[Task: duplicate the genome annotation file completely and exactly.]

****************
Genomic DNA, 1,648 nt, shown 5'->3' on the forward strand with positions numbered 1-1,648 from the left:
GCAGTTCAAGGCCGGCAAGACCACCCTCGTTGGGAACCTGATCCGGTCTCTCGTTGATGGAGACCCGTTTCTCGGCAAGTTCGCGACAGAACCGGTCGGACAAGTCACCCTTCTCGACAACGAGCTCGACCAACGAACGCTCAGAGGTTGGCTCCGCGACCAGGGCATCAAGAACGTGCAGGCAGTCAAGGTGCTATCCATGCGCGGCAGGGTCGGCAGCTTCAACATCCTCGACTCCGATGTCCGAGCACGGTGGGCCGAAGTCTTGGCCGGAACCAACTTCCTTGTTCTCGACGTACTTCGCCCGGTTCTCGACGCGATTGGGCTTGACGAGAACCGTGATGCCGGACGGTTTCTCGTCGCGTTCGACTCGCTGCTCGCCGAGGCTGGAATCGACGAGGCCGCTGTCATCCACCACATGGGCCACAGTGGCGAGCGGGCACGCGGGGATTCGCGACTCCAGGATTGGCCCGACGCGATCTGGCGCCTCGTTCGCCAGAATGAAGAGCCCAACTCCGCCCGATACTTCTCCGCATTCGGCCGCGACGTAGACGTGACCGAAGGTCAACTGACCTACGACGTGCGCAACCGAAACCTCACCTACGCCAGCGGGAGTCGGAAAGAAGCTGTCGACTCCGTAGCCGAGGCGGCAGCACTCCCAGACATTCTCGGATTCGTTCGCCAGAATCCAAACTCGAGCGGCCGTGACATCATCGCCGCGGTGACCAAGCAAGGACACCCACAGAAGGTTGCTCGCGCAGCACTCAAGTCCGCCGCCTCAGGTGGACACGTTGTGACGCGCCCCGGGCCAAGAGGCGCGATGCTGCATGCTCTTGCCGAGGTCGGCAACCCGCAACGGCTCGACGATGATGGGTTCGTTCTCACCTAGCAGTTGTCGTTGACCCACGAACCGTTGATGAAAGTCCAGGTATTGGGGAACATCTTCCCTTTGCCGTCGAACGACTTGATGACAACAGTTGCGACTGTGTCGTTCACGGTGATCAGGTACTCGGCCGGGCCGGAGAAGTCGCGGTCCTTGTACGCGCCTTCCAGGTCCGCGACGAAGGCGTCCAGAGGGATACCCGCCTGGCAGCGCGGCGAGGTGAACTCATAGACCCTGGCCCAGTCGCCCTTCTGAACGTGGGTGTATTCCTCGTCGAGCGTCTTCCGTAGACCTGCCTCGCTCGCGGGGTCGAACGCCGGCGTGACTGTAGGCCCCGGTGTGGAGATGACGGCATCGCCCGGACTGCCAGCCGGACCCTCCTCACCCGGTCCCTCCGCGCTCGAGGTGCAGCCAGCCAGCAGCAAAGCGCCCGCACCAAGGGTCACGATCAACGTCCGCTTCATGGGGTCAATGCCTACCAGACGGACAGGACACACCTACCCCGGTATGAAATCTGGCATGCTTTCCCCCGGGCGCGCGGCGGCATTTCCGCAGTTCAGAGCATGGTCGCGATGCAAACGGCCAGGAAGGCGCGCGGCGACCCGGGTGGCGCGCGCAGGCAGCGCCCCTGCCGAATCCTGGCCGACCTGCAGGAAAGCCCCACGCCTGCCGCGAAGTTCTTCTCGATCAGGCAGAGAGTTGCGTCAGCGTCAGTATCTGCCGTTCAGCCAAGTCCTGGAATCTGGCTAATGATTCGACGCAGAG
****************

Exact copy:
Genomic DNA, 1,648 nt, shown 5'->3' on the forward strand with positions numbered 1-1,648 from the left:
GCAGTTCAAGGCCGGCAAGACCACCCTCGTTGGGAACCTGATCCGGTCTCTCGTTGATGGAGACCCGTTTCTCGGCAAGTTCGCGACAGAACCGGTCGGACAAGTCACCCTTCTCGACAACGAGCTCGACCAACGAACGCTCAGAGGTTGGCTCCGCGACCAGGGCATCAAGAACGTGCAGGCAGTCAAGGTGCTATCCATGCGCGGCAGGGTCGGCAGCTTCAACATCCTCGACTCCGATGTCCGAGCACGGTGGGCCGAAGTCTTGGCCGGAACCAACTTCCTTGTTCTCGACGTACTTCGCCCGGTTCTCGACGCGATTGGGCTTGACGAGAACCGTGATGCCGGACGGTTTCTCGTCGCGTTCGACTCGCTGCTCGCCGAGGCTGGAATCGACGAGGCCGCTGTCATCCACCACATGGGCCACAGTGGCGAGCGGGCACGCGGGGATTCGCGACTCCAGGATTGGCCCGACGCGATCTGGCGCCTCGTTCGCCAGAATGAAGAGCCCAACTCCGCCCGATACTTCTCCGCATTCGGCCGCGACGTAGACGTGACCGAAGGTCAACTGACCTACGACGTGCGCAACCGAAACCTCACCTACGCCAGCGGGAGTCGGAAAGAAGCTGTCGACTCCGTAGCCGAGGCGGCAGCACTCCCAGACATTCTCGGATTCGTTCGCCAGAATCCAAACTCGAGCGGCCGTGACATCATCGCCGCGGTGACCAAGCAAGGACACCCACAGAAGGTTGCTCGCGCAGCACTCAAGTCCGCCGCCTCAGGTGGACACGTTGTGACGCGCCCCGGGCCAAGAGGCGCGATGCTGCATGCTCTTGCCGAGGTCGGCAACCCGCAACGGCTCGACGATGATGGGTTCGTTCTCACCTAGCAGTTGTCGTTGACCCACGAACCGTTGATGAAAGTCCAGGTATTGGGGAACATCTTCCCTTTGCCGTCGAACGACTTGATGACAACAGTTGCGACTGTGTCGTTCACGGTGATCAGGTACTCGGCCGGGCCGGAGAAGTCGCGGTCCTTGTACGCGCCTTCCAGGTCCGCGACGAAGGCGTCCAGAGGGATACCCGCCTGGCAGCGCGGCGAGGTGAACTCATAGACCCTGGCCCAGTCGCCCTTCTGAACGTGGGTGTATTCCTCGTCGAGCGTCTTCCGTAGACCTGCCTCGCTCGCGGGGTCGAACGCCGGCGTGACTGTAGGCCCCGGTGTGGAGATGACGGCATCGCCCGGACTGCCAGCCGGACCCTCCTCACCCGGTCCCTCCGCGCTCGAGGTGCAGCCAGCCAGCAGCAAAGCGCCCGCACCAAGGGTCACGATCAACGTCCGCTTCATGGGGTCAATGCCTACCAGACGGACAGGACACACCTACCCCGGTATGAAATCTGGCATGCTTTCCCCCGGGCGCGCGGCGGCATTTCCGCAGTTCAGAGCATGGTCGCGATGCAAACGGCCAGGAAGGCGCGCGGCGACCCGGGTGGCGCGCGCAGGCAGCGCCCCTGCCGAATCCTGGCCGACCTGCAGGAAAGCCCCACGCCTGCCGCGAAGTTCTTCTCGATCAGGCAGAGAGTTGCGTCAGCGTCAGTATCTGCCGTTCAGCCAAGTCCTGGAATCTGGCTAATGATTCGACGCAGAG